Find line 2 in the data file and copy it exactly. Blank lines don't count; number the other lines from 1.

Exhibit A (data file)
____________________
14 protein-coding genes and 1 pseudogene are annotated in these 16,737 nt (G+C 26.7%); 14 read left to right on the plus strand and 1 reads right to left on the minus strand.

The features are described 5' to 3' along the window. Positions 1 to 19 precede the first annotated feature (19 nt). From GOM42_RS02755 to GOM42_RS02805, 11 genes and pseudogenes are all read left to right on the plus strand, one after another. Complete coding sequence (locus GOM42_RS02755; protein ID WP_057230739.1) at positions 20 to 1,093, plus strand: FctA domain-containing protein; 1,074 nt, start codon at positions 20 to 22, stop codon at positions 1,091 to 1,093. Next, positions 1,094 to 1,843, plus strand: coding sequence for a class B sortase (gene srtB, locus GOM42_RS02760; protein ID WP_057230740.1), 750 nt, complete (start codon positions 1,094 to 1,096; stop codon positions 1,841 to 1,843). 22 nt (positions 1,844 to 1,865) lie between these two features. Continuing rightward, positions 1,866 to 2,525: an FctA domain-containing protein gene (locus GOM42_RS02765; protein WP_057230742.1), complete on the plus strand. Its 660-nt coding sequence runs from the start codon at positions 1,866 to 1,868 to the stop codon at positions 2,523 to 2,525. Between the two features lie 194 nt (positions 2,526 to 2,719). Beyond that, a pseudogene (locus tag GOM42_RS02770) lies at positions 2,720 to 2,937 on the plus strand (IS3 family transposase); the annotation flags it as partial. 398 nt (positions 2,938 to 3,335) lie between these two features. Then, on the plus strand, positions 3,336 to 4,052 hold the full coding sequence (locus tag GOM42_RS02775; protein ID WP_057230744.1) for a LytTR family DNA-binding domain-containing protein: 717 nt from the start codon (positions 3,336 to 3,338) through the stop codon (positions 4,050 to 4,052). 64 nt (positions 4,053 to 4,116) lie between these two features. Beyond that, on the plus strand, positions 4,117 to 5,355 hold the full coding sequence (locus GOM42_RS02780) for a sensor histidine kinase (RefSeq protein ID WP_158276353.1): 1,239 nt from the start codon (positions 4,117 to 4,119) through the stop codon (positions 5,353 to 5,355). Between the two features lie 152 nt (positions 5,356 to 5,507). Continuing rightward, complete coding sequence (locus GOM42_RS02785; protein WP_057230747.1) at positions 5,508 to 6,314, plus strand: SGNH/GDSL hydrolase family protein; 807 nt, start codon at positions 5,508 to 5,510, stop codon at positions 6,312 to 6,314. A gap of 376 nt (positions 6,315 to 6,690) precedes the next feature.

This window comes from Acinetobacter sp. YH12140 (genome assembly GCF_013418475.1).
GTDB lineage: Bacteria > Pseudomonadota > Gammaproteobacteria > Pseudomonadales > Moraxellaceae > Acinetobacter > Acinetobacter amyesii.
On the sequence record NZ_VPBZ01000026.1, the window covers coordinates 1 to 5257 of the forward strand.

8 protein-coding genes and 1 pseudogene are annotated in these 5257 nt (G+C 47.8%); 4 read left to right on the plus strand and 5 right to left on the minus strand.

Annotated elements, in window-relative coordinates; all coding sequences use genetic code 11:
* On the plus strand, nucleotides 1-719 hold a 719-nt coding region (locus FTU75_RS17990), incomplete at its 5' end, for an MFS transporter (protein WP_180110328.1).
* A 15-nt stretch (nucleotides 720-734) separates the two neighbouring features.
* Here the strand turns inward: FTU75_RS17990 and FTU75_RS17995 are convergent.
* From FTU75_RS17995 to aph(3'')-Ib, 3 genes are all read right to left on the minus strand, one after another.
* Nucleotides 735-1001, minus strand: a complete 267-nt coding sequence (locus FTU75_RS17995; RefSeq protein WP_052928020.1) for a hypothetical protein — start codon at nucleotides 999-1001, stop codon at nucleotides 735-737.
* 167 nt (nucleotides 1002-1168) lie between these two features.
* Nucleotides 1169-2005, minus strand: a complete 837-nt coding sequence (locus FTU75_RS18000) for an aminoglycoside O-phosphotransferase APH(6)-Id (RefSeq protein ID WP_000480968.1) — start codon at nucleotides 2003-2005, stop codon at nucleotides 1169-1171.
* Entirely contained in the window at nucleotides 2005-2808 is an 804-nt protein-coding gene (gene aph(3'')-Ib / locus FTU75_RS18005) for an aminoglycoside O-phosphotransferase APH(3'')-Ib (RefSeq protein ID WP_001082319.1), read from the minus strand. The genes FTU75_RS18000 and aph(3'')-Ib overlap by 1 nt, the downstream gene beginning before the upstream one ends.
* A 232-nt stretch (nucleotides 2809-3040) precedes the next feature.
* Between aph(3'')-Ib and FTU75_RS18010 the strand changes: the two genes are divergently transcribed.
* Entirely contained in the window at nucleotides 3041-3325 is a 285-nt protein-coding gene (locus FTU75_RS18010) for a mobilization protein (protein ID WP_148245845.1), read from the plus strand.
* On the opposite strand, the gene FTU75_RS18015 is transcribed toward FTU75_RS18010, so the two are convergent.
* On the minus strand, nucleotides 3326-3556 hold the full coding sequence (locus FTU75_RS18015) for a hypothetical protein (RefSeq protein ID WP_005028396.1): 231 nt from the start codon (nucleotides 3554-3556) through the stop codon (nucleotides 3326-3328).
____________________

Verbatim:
The features are described 5' to 3' along the window. Positions 1 to 19 precede the first annotated feature (19 nt). From GOM42_RS02755 to GOM42_RS02805, 11 genes and pseudogenes are all read left to right on the plus strand, one after another. Complete coding sequence (locus GOM42_RS02755; protein ID WP_057230739.1) at positions 20 to 1,093, plus strand: FctA domain-containing protein; 1,074 nt, start codon at positions 20 to 22, stop codon at positions 1,091 to 1,093. Next, positions 1,094 to 1,843, plus strand: coding sequence for a class B sortase (gene srtB, locus GOM42_RS02760; protein ID WP_057230740.1), 750 nt, complete (start codon positions 1,094 to 1,096; stop codon positions 1,841 to 1,843). 22 nt (positions 1,844 to 1,865) lie between these two features. Continuing rightward, positions 1,866 to 2,525: an FctA domain-containing protein gene (locus GOM42_RS02765; protein WP_057230742.1), complete on the plus strand. Its 660-nt coding sequence runs from the start codon at positions 1,866 to 1,868 to the stop codon at positions 2,523 to 2,525. Between the two features lie 194 nt (positions 2,526 to 2,719). Beyond that, a pseudogene (locus tag GOM42_RS02770) lies at positions 2,720 to 2,937 on the plus strand (IS3 family transposase); the annotation flags it as partial. 398 nt (positions 2,938 to 3,335) lie between these two features. Then, on the plus strand, positions 3,336 to 4,052 hold the full coding sequence (locus tag GOM42_RS02775; protein ID WP_057230744.1) for a LytTR family DNA-binding domain-containing protein: 717 nt from the start codon (positions 3,336 to 3,338) through the stop codon (positions 4,050 to 4,052). 64 nt (positions 4,053 to 4,116) lie between these two features. Beyond that, on the plus strand, positions 4,117 to 5,355 hold the full coding sequence (locus GOM42_RS02780) for a sensor histidine kinase (RefSeq protein ID WP_158276353.1): 1,239 nt from the start codon (positions 4,117 to 4,119) through the stop codon (positions 5,353 to 5,355). Between the two features lie 152 nt (positions 5,356 to 5,507). Continuing rightward, complete coding sequence (locus GOM42_RS02785; protein WP_057230747.1) at positions 5,508 to 6,314, plus strand: SGNH/GDSL hydrolase family protein; 807 nt, start codon at positions 5,508 to 5,510, stop codon at positions 6,312 to 6,314. A gap of 376 nt (positions 6,315 to 6,690) precedes the next feature.